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Valeant bid for Allergan takes new twists with SEC complaint, deep restructuring

The head office and sign of Valeant Pharmaceutical are pictured in Montreal on May 27, 2013. THE CANADIAN PRESS/Ryan Remiorz

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The head office and sign of Valeant Pharmaceutical are pictured in Montreal on May 27, 2013. THE CANADIAN PRESS/Ryan Remiorz

MONTREAL - Valeant's battle to acquire Botox-maker Allergan took some new twists Monday, with the Quebec pharmaceutical company complaining to securities regulators about alleged misleading statements by Allergan and the U.S. company announcing major layoffs as it continues to fend off the hostile takeover bid.

Valeant (TSX:VRX) said Monday that it had contacted the Autorite des marches financiers in Quebec and the U.S. Securities and Exchange Commission to air its complaints.

The Quebec-based company — which is offering more than US$50 billion for the California-based maker of anti-wrinkle treatments and other products — accused Allergan of making misleading statements in an SEC filing on Friday when it said Bausch + Lomb's pharmaceutical sales were stagnant or declining.

Valeant bought the eye care company last year for $8.7 billion and has argued that the integration of Bausch + Lomb is a "blueprint" for the proposed merger with Allergan. It said the eye care company's non-U.S. prescription pharmaceutical sales grew approximately six per cent in the second quarter of 2014, while its U.S. prescription pharmaceutical business grew 17 per cent compared with the prior year.

"Allergan's continued disparagement of Valeant and repeated questioning of Bausch + Lomb's performance demonstrate their fundamental lack of knowledge about Valeant's business," chairman and CEO Michael Pearson said in a statement.

"Valeant has owned Bausch + Lomb for 11 months and the business has performed extremely well, delivering total organic growth of 11 per cent since the acquisition, with over 90 per cent of that growth attributable to volume."

Meanwhile on Monday, Allergan (NYSE:AGN) said it will cut about 13 per cent of its workforce, or roughly 1,500 employees and not fill 250 vacant positions, as part of a push to become more efficient and productive. Allergan announced the cuts the same day it also said second-quarter earnings grew 16 per cent to $417.2 million, or $1.37 per share, and revenue jumped 17 per cent to $1.86 billion.

The company reconfirmed its goal to deliver more than 20 per cent in compounded annual earnings per share growth through 2019.

"Allergan enjoyed the strongest increase in absolute dollars sales in any quarter in our history, with strong contributions from nearly all of our businesses and major products," chairman and CEO David Pyott said during a conference call.

The move to improve Allergan's efficiency and productivity is expected to generate about US$475 million in pre-tax savings in 2015 and drive improved shareholder value through higher earnings.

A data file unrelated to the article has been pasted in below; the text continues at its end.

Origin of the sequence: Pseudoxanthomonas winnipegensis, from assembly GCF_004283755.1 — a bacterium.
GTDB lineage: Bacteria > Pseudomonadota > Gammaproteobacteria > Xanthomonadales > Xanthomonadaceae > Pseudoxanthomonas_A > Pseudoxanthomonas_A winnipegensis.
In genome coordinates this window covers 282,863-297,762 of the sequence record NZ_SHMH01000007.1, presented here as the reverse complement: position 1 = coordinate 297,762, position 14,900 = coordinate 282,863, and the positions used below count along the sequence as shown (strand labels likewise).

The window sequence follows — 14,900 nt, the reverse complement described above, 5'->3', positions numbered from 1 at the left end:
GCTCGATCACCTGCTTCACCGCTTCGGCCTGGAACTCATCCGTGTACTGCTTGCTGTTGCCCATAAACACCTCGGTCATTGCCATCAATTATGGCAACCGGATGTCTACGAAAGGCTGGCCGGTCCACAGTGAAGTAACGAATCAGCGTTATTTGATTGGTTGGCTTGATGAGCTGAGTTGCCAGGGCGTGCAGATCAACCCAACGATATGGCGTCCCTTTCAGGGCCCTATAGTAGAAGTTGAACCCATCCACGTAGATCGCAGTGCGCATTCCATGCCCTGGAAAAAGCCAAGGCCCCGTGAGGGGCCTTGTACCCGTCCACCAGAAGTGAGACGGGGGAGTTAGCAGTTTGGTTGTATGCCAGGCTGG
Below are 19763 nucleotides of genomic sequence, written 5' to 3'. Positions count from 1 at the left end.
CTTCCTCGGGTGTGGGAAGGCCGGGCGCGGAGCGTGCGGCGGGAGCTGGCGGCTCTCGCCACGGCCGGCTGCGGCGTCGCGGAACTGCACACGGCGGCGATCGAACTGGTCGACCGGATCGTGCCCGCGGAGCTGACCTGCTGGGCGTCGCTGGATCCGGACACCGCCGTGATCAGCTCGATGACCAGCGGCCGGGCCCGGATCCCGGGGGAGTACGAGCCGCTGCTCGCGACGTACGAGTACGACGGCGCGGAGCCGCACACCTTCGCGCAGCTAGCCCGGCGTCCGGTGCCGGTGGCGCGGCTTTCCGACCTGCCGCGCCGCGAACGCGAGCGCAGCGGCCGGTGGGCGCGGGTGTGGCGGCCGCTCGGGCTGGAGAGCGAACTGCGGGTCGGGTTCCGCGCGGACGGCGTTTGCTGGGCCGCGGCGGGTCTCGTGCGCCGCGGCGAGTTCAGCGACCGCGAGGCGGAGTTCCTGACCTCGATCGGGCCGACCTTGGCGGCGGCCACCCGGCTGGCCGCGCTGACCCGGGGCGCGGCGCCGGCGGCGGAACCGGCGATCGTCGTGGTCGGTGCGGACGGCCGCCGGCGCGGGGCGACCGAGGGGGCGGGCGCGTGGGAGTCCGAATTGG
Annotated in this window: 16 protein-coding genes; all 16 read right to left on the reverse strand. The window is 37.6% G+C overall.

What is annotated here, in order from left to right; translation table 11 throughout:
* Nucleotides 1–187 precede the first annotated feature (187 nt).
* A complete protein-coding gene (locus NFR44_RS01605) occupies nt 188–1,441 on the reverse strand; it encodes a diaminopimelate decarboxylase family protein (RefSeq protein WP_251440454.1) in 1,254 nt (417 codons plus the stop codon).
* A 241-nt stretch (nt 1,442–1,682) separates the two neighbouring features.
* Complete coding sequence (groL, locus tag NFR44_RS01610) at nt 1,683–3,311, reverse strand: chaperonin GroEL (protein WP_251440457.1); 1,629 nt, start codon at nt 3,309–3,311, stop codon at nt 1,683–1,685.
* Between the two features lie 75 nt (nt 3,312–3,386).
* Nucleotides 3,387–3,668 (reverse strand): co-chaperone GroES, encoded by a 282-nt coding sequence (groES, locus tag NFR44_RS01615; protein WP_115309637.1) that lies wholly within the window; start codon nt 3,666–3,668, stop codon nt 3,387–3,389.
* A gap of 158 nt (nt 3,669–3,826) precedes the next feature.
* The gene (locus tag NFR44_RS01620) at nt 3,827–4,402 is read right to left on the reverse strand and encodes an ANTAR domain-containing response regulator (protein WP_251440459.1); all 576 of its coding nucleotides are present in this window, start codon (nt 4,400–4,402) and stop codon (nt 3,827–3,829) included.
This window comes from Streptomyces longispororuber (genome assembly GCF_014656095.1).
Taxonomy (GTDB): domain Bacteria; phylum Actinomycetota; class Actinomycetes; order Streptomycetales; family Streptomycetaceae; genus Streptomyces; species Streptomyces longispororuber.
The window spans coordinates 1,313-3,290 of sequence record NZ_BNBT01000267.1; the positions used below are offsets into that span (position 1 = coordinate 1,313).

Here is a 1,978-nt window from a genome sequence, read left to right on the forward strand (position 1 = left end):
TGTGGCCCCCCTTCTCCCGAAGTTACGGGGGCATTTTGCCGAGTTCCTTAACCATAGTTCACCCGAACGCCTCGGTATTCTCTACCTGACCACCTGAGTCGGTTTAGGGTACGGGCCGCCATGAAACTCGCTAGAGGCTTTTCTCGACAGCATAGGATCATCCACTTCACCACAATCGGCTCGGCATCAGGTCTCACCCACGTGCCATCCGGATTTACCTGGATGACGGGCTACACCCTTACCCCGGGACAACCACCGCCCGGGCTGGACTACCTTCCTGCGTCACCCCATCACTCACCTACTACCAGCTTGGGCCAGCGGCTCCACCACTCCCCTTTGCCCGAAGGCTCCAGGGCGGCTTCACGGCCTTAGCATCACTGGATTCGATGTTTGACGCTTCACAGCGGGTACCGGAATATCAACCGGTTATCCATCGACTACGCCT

David Maris of BMO Capital Markets said the cost-cutting raises investor expectations about Allergan's future profits as an independent company and makes it harder for Valeant to achieve more than US$2.7 billion in annual cost savings it has promised, 80 per cent of which would be achieved in the first six months.

"This makes a hostile bidder's cost extraction model and goals much more difficult to achieve," he wrote in a report.

Ronny Gal of Bernstein Research warned not to count Valeant out from raising its bid yet again to remain "a credible buyer."

"We see no reason why they will not and, frankly, given the sophistication of the bidders, would expect they contemplated such move and will be ready to counter bid," he wrote. "Allergan shareholders thus stand to gain regardless of the outcome."

Allergan told analysts it continues to seek a major strategic acquisition but would also consider buying back its shares or issuing a special dividend as "fallbacks" if no suitable deal can be reached.

Pyott said it would likely pursue new "pillars" for growth because finding a large strategic acquisition that fits in its existing offering is difficult because of its very large market positions.

Valeant said its decision to contact the regulators also reflected concerns raised by several Canadian Valeant shareholders about comments made by Allergan's management during recent meetings with investors in Canada.

Faced with Allergan's persistent refusal to meet with Valeant, activist shareholder Bill Ackman and his Pershing Square Capital Management are seeking the support of at least 25 per cent of Allergan's shareholders to call a special meeting to replace six board directors.

The activist investment firm controls a 9.7 per cent stake in Allergan.

Analysts welcomed the Allergan results and restructuring efforts that most said exceeded expectations.

"Who says shareholder activism doesn't work," analyst Marc Goodman of UBS wrote in a report.

David Buck, an analyst with the Buckingham Research Group, said he expected Allergan to be bold with the restructuring, adding that the cost-cutting effort stems mainly from the hostile takeover bid.

"We do not expect a truce in a war of words between Valeant and Allergan near term," he added.

Shares in Valeant closed up $3.85 or 2.94 per cent at $134.67 on the Toronto Stock Exchange. They were up $3.57 or 2.93 per cent at $125.54 in New York, while Allergan's shares gained $3.74 or 2.23 per cent to $171.14.

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